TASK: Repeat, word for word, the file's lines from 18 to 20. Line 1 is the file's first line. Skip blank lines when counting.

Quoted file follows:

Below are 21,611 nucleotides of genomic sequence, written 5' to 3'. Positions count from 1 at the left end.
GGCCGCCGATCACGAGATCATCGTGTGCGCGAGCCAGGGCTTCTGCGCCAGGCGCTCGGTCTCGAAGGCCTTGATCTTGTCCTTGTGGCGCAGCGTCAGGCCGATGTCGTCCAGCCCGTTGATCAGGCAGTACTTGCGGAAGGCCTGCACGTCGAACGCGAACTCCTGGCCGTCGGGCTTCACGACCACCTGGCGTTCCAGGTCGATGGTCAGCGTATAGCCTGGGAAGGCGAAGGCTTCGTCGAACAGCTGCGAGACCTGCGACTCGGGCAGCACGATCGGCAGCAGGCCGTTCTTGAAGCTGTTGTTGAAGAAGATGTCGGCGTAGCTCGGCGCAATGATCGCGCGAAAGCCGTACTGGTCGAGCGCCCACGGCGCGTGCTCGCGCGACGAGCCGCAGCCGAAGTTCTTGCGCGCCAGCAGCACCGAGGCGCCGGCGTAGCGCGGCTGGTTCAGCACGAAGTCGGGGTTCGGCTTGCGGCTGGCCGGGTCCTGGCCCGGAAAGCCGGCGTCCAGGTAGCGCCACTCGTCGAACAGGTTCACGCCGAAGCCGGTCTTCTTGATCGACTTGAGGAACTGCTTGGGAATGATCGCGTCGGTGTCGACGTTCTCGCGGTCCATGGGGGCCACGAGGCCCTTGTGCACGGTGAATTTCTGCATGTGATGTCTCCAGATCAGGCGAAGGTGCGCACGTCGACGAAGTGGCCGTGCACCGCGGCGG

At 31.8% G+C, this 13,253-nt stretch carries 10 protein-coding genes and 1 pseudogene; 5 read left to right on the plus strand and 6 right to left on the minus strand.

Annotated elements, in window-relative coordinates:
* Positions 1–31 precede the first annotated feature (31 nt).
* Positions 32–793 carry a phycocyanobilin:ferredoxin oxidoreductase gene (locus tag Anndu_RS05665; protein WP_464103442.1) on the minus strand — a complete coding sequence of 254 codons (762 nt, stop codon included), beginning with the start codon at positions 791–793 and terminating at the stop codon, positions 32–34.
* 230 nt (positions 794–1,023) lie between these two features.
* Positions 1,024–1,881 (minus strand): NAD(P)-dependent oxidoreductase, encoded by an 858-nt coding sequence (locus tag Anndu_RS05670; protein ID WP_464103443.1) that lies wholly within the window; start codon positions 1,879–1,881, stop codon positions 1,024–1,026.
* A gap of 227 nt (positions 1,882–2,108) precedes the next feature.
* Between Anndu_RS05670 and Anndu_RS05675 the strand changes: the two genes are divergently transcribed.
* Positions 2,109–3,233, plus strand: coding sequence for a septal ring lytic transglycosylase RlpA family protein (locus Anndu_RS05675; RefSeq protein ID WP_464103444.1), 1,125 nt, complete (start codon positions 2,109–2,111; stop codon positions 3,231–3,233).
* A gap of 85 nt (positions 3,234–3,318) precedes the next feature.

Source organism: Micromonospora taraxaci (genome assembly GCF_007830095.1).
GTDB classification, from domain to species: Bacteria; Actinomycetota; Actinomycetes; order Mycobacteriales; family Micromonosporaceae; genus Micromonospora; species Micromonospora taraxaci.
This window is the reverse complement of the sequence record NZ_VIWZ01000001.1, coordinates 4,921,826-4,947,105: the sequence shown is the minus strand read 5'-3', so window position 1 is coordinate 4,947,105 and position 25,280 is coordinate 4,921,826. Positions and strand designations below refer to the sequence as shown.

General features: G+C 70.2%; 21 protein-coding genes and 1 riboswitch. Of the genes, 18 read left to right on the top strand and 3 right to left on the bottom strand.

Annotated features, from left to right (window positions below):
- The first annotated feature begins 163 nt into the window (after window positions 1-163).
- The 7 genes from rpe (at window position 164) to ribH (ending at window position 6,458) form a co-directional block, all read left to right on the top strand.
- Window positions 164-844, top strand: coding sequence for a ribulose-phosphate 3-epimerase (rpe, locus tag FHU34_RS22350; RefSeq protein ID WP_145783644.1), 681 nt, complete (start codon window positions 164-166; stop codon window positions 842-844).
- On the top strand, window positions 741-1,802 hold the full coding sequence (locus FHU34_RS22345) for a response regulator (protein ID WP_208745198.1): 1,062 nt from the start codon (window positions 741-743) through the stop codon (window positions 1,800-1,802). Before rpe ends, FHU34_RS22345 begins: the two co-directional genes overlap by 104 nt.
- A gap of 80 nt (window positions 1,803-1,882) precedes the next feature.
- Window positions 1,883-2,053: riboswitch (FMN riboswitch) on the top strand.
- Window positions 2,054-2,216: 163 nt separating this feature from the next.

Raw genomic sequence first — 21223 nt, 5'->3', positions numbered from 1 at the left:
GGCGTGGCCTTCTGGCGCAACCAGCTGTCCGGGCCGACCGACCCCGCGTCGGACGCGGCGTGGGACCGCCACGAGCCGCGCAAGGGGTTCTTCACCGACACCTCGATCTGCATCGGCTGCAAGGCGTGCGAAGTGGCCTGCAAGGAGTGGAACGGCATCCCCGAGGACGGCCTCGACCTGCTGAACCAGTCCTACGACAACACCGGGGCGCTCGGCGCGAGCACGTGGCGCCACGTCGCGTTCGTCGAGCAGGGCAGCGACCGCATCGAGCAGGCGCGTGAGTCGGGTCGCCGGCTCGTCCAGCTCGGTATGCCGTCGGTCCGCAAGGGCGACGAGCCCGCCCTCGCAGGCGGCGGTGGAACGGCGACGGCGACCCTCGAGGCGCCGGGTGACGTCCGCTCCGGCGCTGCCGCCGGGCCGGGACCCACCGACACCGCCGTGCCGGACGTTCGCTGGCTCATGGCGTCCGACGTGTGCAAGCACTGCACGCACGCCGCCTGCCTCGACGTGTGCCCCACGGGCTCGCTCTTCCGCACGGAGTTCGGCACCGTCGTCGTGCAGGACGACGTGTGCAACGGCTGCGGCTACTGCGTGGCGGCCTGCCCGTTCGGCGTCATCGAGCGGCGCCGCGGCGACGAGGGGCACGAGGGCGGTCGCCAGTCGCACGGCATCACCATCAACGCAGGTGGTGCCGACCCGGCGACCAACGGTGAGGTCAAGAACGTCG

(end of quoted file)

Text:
- The first annotated feature begins 163 nt into the window (after window positions 1-163).
- The 7 genes from rpe (at window position 164) to ribH (ending at window position 6,458) form a co-directional block, all read left to right on the top strand.
- Window positions 164-844, top strand: coding sequence for a ribulose-phosphate 3-epimerase (rpe, locus tag FHU34_RS22350; RefSeq protein ID WP_145783644.1), 681 nt, complete (start codon window positions 164-166; stop codon window positions 842-844).